Are your certifications up to date? Many organizations rely on certifications to both attract customers and reduce their legal risk. Make sure that you keep them up to date.
Be careful what you promise. Several recent enforcement actions emphasize that organizations must be very careful what they promise their customers (whether on their website, in marketing materials or elsewhere). These statements are likely some of the most difficult to police, but pose some of the greatest risks.
Do you have the right technical safeguards? Depending on the kind of data you have, and where it is located, federal and state laws may dictate what kinds of technical safeguards need to be in place. Similarly many industry standards, such as PCI DSS, include stringent technical requirements. Chief privacy or information security officers, in-house counsel and others will need to work closely with the organization’s technical team and vendors to ensure compliance.
Preparing for a Possible Breach
The process of dealing with a data breach should begin long before the breach occurs. Organizations should not be trying to figure out what each state’s data breach law is, let alone whether it applies to them, as a breach is unfolding. Make it a point to regularly review your data breach response plan (or create one) so that it accurately reflects the technical reality of the organization, as well as complies with all of the new changes in the law. The plan should be detailed, in writing, and accessible to all of the key players in the event of a data breach. Your plan should also include the contact information for all of your breach partners, including qualified outside legal counsel, technical data breach response experts, public relations firms and others.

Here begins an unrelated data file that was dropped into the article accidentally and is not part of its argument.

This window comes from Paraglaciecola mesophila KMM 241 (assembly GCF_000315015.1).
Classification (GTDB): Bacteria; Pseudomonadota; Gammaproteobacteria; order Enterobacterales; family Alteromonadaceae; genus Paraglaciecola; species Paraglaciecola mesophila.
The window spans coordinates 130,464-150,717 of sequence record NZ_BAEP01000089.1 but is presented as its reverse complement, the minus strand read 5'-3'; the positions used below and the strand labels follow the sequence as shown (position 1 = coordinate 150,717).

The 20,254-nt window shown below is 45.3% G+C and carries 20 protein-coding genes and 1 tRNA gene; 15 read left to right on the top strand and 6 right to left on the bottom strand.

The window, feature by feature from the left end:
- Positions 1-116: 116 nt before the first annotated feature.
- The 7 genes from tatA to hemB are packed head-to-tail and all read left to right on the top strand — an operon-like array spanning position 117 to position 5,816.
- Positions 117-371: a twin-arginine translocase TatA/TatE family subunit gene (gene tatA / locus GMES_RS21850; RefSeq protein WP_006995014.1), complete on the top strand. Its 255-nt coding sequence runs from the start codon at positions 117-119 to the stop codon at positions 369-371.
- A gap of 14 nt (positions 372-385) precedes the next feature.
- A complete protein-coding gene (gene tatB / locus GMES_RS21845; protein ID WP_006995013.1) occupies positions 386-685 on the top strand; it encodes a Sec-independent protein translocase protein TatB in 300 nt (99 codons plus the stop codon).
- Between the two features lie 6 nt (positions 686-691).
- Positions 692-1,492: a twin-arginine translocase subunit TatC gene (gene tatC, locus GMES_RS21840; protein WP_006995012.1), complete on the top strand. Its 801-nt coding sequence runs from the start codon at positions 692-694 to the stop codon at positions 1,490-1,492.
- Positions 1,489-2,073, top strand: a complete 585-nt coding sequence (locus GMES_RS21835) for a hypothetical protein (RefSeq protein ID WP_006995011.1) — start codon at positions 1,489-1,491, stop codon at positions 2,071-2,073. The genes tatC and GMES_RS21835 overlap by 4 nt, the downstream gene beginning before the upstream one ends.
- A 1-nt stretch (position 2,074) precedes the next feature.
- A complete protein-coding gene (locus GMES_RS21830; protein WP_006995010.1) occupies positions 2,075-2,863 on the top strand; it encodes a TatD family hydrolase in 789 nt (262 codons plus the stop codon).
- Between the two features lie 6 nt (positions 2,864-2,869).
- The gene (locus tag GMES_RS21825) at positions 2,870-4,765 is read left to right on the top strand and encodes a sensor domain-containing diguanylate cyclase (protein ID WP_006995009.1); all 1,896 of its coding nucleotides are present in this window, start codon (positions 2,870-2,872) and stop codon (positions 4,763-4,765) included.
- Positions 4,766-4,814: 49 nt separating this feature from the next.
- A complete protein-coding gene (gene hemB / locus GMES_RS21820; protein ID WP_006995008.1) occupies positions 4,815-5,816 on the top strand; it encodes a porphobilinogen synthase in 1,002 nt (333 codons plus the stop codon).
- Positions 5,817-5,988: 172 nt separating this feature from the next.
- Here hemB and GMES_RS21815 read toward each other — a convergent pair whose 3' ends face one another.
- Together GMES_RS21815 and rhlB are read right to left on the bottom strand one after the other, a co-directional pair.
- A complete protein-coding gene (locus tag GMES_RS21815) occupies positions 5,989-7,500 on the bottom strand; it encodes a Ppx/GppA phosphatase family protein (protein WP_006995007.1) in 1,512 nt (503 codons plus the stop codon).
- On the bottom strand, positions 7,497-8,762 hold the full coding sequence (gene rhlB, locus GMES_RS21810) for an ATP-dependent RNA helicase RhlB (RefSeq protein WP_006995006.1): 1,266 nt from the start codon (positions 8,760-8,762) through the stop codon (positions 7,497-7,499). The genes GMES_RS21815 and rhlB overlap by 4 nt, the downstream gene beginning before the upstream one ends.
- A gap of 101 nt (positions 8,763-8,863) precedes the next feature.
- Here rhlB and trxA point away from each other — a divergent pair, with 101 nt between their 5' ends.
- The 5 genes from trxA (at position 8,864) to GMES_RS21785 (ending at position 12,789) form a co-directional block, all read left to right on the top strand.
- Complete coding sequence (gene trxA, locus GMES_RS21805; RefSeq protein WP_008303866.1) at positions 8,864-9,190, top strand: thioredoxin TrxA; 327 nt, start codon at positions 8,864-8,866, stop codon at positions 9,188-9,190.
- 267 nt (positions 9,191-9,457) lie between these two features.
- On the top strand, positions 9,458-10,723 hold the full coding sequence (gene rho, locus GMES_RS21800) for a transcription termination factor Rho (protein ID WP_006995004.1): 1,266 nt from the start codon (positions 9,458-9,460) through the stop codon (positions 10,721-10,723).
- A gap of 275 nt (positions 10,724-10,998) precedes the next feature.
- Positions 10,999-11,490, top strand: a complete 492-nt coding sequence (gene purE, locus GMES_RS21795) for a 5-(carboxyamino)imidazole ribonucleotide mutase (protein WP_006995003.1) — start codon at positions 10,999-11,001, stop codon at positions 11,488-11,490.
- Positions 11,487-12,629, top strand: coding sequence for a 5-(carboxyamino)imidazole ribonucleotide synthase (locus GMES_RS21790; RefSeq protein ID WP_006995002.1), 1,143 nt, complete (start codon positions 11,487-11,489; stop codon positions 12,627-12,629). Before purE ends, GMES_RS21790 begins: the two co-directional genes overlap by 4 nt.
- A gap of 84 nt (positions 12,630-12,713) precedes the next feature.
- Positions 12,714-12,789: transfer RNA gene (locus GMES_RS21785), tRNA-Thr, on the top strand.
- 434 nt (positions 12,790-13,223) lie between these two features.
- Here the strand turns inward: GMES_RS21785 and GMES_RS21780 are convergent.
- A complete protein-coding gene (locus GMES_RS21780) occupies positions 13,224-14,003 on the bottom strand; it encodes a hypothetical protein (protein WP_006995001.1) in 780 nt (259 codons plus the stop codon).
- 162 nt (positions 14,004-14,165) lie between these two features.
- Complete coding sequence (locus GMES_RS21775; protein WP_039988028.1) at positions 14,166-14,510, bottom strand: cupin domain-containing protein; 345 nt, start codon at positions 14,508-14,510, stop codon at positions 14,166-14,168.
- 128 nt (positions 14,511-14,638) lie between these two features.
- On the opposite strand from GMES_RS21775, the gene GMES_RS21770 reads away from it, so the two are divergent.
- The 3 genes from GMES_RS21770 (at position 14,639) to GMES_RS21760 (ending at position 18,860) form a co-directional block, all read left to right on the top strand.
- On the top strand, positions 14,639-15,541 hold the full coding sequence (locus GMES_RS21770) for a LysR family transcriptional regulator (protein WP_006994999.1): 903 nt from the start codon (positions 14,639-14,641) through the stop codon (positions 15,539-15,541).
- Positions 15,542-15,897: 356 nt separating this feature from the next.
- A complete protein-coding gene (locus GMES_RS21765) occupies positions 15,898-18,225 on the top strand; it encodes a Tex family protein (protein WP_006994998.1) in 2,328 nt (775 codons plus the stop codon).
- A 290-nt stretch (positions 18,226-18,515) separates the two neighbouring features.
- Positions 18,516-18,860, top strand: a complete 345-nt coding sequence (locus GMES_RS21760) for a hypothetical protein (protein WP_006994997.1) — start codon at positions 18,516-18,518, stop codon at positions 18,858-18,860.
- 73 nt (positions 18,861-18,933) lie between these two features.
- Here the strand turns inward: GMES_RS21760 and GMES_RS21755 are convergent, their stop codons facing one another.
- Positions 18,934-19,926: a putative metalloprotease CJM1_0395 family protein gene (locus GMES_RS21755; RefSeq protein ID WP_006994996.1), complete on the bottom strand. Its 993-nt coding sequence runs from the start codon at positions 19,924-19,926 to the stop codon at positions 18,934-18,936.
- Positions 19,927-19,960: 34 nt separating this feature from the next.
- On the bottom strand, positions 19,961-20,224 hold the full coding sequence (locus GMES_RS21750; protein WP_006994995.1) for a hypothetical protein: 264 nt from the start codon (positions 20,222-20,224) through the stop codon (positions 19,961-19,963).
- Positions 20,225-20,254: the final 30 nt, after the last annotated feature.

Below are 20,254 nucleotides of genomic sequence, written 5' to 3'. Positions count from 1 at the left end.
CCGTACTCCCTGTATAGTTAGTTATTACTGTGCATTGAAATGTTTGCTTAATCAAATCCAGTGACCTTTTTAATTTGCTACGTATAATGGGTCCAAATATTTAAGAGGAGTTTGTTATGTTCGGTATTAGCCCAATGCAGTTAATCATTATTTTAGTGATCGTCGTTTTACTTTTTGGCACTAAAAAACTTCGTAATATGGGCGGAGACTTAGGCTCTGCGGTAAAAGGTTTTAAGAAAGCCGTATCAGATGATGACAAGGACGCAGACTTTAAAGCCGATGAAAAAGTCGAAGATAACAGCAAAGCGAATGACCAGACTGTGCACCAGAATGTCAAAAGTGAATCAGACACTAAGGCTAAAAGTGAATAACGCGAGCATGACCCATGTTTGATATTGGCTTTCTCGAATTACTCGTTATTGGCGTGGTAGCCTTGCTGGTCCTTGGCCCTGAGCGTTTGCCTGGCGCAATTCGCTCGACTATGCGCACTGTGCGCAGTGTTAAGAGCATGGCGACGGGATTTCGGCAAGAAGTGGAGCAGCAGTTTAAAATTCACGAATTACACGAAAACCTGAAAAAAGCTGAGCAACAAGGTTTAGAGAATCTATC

Practice makes perfect. Run mock data breach drills, whether that is a table top exercise or an actual live drill, to ensure that the plan can be implemented as drafted. Are all of the pieces in place for a competent, efficient and manageable response to the breach? Here, outside counsel can be particularly helpful in developing and running the drill and protecting it with the cloak of privilege (in some countries, such a privilege does not attach to communications involving in house counsel). An organization’s well-rehearsed response to a breach may play a key role in defending against any future litigation or enforcement actions.
Aaron D. Charfoos is a member in the Chicago office of Dykema. An accomplished privacy, data protection and patent trial lawyer, Charfoos is also a certified information privacy professional for the U.S. Sector (CIPP/US). Sean C. Griffin is a member in the Washington, DC, office of Dykema. Griffin focuses his practice on commercial litigation, with a specialty in cases involving allegations of breach of contract or fraud.
The views expressed in the article are those of the authors and not necessarily the views of their clients or other attorneys in their firm.